Examples of biochemicals include short chain fatty acids, cytokines, and even tryptophan (the amino acid that the neurotransmitters melatonin and serotonin are made from). 

You may have heard about seratonin as it is the main target in antidepressant medications to improve mood.  But 90% of our seratonin is produced in the gut.  Recent studies indicate taking anti-depressants can hurt the gut microbiome which only further compromises mood.  The focus needs to be on keeping our gut healthy; not simply treating the symptoms as a cure.

There’s a lot of research surrounding the microbioate-gut-brain axis that may one day prove helpful for  conditions like autism and Parkinsons.

MOOD, STRESS, AND YOUR MICROBES

Several studies show that stressed rodents not only have increased stress hormones and stressed behaviors; but, they also have different gut microbes! This has also been studied, to a small extent, in people too.

One study showed that moms with high levels of stress hormones during pregnancy had infants with more of the “bad” gut microbes.

But, can it work the other way around? Can changing our gut microbes affect our moods and stress responses?

Studies of rodents that grow up without any gut microbes at all (in a “bacteria-free” environment) respond to stress more than mice with normal gut microbes. Then, when they’re given either a probiotic or gut microbes from non-stressed mice, their stress responses often go back to normal.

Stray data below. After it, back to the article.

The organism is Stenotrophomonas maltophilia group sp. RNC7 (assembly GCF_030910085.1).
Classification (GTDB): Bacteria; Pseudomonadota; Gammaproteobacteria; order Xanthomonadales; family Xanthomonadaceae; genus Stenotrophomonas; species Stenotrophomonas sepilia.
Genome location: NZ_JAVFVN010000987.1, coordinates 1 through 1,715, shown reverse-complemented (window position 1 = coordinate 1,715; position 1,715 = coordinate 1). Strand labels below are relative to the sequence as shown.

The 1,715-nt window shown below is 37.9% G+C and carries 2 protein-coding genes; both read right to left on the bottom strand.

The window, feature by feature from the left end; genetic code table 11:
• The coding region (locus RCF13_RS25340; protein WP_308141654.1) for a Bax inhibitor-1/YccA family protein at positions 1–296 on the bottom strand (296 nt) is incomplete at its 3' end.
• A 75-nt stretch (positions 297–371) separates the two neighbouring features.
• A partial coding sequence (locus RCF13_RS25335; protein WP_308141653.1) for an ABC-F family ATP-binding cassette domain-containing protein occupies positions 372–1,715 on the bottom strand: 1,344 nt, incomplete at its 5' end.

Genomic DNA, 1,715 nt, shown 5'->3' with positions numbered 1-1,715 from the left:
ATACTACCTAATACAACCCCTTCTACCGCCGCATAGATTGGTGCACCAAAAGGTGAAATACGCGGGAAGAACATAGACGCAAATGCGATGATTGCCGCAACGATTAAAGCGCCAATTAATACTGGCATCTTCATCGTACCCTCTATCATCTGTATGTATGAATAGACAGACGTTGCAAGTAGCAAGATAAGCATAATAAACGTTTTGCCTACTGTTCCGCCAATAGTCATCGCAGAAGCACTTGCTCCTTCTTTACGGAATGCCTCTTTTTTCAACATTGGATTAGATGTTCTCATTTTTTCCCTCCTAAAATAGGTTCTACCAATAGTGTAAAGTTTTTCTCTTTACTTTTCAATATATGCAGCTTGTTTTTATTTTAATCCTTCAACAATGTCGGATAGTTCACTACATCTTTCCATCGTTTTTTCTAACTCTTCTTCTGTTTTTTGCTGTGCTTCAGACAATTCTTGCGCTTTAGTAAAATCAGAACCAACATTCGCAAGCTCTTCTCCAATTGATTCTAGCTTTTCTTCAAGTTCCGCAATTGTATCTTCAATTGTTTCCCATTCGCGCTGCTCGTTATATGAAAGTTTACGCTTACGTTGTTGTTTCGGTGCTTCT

“Gut microbiota and probiotics alter behavior and brain neurochemistry.” That’s a pretty powerful statement. (Ait-Belgnaoui, et. al., 2012)

Many animal studies show positive effects on behavior when they get probiotic supplements. For example, after a probiotic, stressed rats had lower levels of both stress hormones and an inflammatory molecule associated with depression (“LPS” – lipopolysaccharide). Human studies show that after a few weeks of taking probiotic foods or supplements, healthy people have reduced stress hormones, feelings of stress, negative thoughts, and sad moods.

One fascinating study showed that when people took probiotics, brain MRI (magnetic resonance imaging) tests showed reduced brain activity for negative and aggressive thoughts!

There is some exciting research on the positive effect that probiotics can have on moods and stress. So, what can you do to nurture your own healthy gut microbes?.

PREBIOTICS

We’ve already discussed the benefits of consuming probiotic-rich food.  Once the gut microbes take up residence in our guts, we need to feed them!

PREbiotics are food for gut microbes and, when fermented in the gut, produce specific changes in bacterial composition or activity. 

They’re your friendly gut microbes’ favorite delicacies so they’ll happily grow, and multiply.

Prebiotics are basically foods that contain fiber. Things like fruits, vegetables, nuts, and seeds. Even dark chocolate (preferably with at least 70% cocoa).

Foods that are particularly high in prebiotics include jicama, asparagus, avocado, whole grains, and allium vegetables like onions, garlic, leeks, and shallots.

Giving animals prebiotics has shown to reduce stress hormones, and anxiety-related behaviors. In people, studies show that taking psychobiotics along with prebiotics can improve both the microbes in our gut, as well as our mood.

The new research clearly supports our interest and maintenance of a healthy gut.  Adding probiotic and prebiotic foods (or quality supplements) is a first step towards that goal.

Do remember, no two people have the same microbiome and your response is most important.  If you feel bloated, anxious or gassy after adding fiber, probiotics, and prebiotic foods to your diet, it may be a sign your gut health needs further attention.